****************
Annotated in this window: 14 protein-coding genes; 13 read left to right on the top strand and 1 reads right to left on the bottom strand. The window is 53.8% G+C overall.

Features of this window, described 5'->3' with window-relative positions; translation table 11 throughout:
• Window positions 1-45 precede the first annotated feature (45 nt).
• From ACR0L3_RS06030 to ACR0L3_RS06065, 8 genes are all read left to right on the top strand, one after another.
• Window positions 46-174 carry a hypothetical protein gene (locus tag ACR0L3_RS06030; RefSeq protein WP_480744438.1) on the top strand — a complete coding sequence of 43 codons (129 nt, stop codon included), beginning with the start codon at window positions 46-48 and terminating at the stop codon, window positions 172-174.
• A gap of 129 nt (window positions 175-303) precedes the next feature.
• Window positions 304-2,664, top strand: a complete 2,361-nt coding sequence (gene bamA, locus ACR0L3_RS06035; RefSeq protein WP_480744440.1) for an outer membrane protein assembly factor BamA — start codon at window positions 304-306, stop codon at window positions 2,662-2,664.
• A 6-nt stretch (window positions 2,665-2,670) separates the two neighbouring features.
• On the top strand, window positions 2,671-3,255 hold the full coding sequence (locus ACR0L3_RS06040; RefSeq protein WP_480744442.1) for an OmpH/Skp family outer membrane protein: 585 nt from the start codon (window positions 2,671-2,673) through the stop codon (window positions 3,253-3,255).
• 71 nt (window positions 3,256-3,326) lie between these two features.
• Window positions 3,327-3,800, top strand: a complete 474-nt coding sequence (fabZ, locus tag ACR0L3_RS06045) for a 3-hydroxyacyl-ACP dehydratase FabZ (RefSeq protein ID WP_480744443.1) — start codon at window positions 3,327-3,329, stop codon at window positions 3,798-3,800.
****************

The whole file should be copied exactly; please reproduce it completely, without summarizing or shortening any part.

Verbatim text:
Annotated in this window: 14 protein-coding genes; 13 read left to right on the top strand and 1 reads right to left on the bottom strand. The window is 53.8% G+C overall.

Features of this window, described 5'->3' with window-relative positions; translation table 11 throughout:
• Window positions 1-45 precede the first annotated feature (45 nt).
• From ACR0L3_RS06030 to ACR0L3_RS06065, 8 genes are all read left to right on the top strand, one after another.
• Window positions 46-174 carry a hypothetical protein gene (locus tag ACR0L3_RS06030; RefSeq protein WP_480744438.1) on the top strand — a complete coding sequence of 43 codons (129 nt, stop codon included), beginning with the start codon at window positions 46-48 and terminating at the stop codon, window positions 172-174.
• A gap of 129 nt (window positions 175-303) precedes the next feature.
• Window positions 304-2,664, top strand: a complete 2,361-nt coding sequence (gene bamA, locus ACR0L3_RS06035; RefSeq protein WP_480744440.1) for an outer membrane protein assembly factor BamA — start codon at window positions 304-306, stop codon at window positions 2,662-2,664.
• A 6-nt stretch (window positions 2,665-2,670) separates the two neighbouring features.
• On the top strand, window positions 2,671-3,255 hold the full coding sequence (locus ACR0L3_RS06040; RefSeq protein WP_480744442.1) for an OmpH/Skp family outer membrane protein: 585 nt from the start codon (window positions 2,671-2,673) through the stop codon (window positions 3,253-3,255).
• 71 nt (window positions 3,256-3,326) lie between these two features.
• Window positions 3,327-3,800, top strand: a complete 474-nt coding sequence (fabZ, locus tag ACR0L3_RS06045) for a 3-hydroxyacyl-ACP dehydratase FabZ (RefSeq protein ID WP_480744443.1) — start codon at window positions 3,327-3,329, stop codon at window positions 3,798-3,800.